Melbourne was the top-performing capital city in terms of monthly and quarterly house-price growth in October, according to the latest CoreLogic Home Value Index results.

Dwelling values in Melbourne were 2.3% higher than they were a month ago — houses in the Victorian capital currently have a median value of $650,197. On a quarterly basis, Melbourne prices were 5.5% higher.

Melbourne housing values have recovered 6% since moving through a trough in May 2019. On an annual basis, however, values in the city remain 1% lower.

Sydney closely followed Melbourne in both monthly and quarterly gains. House prices in Sydney grew by 1.7% over the month and 5% over the quarter. Sydney clocked its highest monthly gain since November 2009.

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The two cities continued to witness the strongest growth conditions thanks to lower mortgage rates and improved credit availability.

"The stronger rebound in Melbourne and Sydney can be attributed to a blend of factors — tighter labour market conditions and stronger population growth relative to the other capitals, coupled with the stimulatory effect of the lowest mortgage rates since the 1950s, and improved access to credit," CoreLogic research director Tim Lawless said.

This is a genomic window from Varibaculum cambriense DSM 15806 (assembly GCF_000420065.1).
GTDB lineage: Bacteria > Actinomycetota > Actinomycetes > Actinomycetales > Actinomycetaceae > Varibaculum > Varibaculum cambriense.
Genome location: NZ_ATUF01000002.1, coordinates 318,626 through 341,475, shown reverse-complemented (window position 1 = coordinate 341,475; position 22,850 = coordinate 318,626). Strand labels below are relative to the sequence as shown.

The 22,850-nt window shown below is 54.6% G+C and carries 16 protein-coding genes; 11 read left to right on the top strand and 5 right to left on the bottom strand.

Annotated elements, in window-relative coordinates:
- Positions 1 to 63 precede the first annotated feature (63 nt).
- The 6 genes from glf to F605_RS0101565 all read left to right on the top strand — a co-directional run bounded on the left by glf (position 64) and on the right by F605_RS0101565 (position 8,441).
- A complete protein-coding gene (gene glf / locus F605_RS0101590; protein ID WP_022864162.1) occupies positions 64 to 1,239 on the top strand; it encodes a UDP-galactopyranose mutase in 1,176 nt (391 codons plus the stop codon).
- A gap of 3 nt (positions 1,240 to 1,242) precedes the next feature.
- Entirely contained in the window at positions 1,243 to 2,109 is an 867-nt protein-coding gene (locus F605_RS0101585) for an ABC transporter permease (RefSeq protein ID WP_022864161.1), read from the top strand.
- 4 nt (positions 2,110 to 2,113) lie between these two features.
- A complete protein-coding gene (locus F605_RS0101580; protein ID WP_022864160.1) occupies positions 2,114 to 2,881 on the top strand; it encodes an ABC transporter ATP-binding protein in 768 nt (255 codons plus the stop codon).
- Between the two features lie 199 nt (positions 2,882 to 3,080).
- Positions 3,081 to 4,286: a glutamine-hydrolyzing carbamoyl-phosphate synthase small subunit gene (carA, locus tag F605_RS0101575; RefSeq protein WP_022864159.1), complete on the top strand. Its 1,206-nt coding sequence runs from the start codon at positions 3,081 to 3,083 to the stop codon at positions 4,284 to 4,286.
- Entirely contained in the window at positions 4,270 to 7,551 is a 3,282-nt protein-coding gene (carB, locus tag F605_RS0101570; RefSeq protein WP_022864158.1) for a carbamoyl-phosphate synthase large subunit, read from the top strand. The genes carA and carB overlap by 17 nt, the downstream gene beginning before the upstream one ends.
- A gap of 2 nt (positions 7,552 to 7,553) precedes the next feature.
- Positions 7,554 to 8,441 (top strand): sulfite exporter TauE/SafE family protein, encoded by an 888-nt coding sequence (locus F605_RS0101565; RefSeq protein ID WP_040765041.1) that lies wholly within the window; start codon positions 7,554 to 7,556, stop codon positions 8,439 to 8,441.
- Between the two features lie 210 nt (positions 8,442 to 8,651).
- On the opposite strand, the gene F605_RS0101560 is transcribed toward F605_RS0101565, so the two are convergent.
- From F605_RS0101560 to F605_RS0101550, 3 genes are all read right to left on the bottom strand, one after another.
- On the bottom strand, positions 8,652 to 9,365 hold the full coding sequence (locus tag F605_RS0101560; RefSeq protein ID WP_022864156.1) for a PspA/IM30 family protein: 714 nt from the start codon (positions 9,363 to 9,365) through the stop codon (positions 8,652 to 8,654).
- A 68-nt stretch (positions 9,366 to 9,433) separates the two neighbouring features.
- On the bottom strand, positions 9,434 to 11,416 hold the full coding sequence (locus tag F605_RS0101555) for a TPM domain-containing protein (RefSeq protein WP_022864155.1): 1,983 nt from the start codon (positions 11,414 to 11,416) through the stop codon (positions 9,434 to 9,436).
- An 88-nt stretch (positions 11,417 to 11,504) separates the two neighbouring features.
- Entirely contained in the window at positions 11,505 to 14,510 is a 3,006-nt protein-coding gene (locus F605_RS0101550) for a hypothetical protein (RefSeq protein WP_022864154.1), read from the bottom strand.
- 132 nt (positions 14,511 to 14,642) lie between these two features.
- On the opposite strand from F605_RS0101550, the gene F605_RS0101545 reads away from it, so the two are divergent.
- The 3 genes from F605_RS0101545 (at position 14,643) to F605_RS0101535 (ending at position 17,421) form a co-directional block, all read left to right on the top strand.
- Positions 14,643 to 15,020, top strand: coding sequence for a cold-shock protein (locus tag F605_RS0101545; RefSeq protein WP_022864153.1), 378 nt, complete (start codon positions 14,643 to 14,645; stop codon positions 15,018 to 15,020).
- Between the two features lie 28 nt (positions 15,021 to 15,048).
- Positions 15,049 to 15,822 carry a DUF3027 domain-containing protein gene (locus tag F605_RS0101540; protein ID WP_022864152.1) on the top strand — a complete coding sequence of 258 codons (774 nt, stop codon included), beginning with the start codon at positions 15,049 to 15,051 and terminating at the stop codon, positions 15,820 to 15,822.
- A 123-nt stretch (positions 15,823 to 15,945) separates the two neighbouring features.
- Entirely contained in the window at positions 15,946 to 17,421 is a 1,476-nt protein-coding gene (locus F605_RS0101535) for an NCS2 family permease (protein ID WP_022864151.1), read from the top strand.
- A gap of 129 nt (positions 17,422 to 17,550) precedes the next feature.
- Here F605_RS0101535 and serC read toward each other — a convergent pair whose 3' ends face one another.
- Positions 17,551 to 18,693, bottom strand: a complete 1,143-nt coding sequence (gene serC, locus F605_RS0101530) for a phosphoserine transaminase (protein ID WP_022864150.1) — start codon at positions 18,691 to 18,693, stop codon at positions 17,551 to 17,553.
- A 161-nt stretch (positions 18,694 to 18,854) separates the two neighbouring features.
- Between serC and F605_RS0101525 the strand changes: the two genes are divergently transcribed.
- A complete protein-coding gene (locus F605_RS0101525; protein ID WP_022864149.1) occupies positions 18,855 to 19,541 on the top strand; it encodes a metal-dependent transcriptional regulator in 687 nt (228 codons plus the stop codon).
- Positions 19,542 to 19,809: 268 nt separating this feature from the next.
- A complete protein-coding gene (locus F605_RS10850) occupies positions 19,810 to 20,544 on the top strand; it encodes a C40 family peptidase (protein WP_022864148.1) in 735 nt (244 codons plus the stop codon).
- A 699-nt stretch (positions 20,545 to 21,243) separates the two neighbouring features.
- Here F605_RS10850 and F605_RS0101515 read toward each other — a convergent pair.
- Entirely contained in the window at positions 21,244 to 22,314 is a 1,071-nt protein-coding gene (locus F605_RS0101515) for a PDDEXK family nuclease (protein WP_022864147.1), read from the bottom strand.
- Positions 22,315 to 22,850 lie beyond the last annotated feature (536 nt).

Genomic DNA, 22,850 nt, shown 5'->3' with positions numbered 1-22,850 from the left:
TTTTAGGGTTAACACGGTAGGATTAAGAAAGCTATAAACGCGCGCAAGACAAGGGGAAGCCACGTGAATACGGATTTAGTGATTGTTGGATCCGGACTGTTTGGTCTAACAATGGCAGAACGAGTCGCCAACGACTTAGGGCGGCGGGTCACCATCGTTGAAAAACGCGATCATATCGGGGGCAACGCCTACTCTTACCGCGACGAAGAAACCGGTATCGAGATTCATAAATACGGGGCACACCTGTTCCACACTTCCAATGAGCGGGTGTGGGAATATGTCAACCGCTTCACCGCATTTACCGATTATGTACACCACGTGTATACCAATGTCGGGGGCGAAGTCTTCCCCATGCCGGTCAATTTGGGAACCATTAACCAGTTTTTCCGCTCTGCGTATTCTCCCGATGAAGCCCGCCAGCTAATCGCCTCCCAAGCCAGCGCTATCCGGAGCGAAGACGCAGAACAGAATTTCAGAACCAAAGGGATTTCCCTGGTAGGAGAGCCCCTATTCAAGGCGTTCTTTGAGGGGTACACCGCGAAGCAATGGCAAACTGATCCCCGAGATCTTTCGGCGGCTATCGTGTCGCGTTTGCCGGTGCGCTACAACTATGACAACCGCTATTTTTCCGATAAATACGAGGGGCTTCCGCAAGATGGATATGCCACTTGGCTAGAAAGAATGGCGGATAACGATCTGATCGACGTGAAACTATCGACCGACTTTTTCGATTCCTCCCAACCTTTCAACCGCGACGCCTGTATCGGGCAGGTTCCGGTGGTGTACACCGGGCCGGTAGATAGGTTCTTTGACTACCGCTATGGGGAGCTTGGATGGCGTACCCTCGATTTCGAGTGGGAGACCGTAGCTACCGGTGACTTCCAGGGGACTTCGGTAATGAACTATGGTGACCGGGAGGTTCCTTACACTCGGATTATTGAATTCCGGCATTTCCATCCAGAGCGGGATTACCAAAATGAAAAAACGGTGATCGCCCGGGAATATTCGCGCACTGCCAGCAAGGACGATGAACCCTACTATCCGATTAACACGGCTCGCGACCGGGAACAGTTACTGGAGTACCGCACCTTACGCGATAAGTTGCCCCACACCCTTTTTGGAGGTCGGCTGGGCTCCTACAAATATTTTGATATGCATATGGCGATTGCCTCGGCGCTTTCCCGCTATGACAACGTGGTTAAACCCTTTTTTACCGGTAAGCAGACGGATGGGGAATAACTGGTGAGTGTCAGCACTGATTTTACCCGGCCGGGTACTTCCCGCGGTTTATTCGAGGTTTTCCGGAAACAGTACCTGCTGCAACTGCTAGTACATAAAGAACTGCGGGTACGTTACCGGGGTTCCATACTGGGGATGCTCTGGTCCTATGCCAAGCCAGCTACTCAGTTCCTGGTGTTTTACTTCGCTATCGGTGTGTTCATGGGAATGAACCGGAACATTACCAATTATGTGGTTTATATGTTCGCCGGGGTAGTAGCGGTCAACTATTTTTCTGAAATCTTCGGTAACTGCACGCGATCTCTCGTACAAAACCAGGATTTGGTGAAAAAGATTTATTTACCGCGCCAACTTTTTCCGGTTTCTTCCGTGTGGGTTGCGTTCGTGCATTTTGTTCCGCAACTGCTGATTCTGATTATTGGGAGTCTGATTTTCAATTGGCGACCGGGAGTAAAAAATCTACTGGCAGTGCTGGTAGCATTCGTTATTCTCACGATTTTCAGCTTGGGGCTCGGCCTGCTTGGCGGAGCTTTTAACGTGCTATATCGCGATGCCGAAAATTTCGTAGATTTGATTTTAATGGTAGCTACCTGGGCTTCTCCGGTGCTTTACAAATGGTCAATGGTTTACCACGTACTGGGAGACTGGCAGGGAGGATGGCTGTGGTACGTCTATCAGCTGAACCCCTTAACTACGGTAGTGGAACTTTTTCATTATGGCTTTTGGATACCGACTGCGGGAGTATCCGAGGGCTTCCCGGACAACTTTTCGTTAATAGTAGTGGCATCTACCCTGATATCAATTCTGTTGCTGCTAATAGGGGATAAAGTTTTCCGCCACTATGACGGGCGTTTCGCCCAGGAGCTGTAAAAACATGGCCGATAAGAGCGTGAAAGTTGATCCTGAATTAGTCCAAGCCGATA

The two cities managed to pull up the overall growth in national prices, which hit 1.2% over the month. In fact, the CoreLogic Home Value index delivered a fourth straight month of rising values and the largest month-on-month gain since May 2015.

On the other hand, the downwards trend continued in Perth and in Darwin. However, both cities are now showing muted price declines.

"The rolling three-month trend in Perth housing values recorded the smallest decline in fourteen months and Darwin dwelling values posted a rare monthly rise in October. Both cities have seen dwelling values consistently trending lower since mid-2014," Lawless said.

The declines in the two cities were also apparent in their parent states, the Northern Territory and Western Australia. Due to the falling prices, these two states recorded the highest proportion of first-home buyer activity, with buyers not being weighed down by negative equity.

The table below shows the changes in dwelling values and median house prices in capital cities: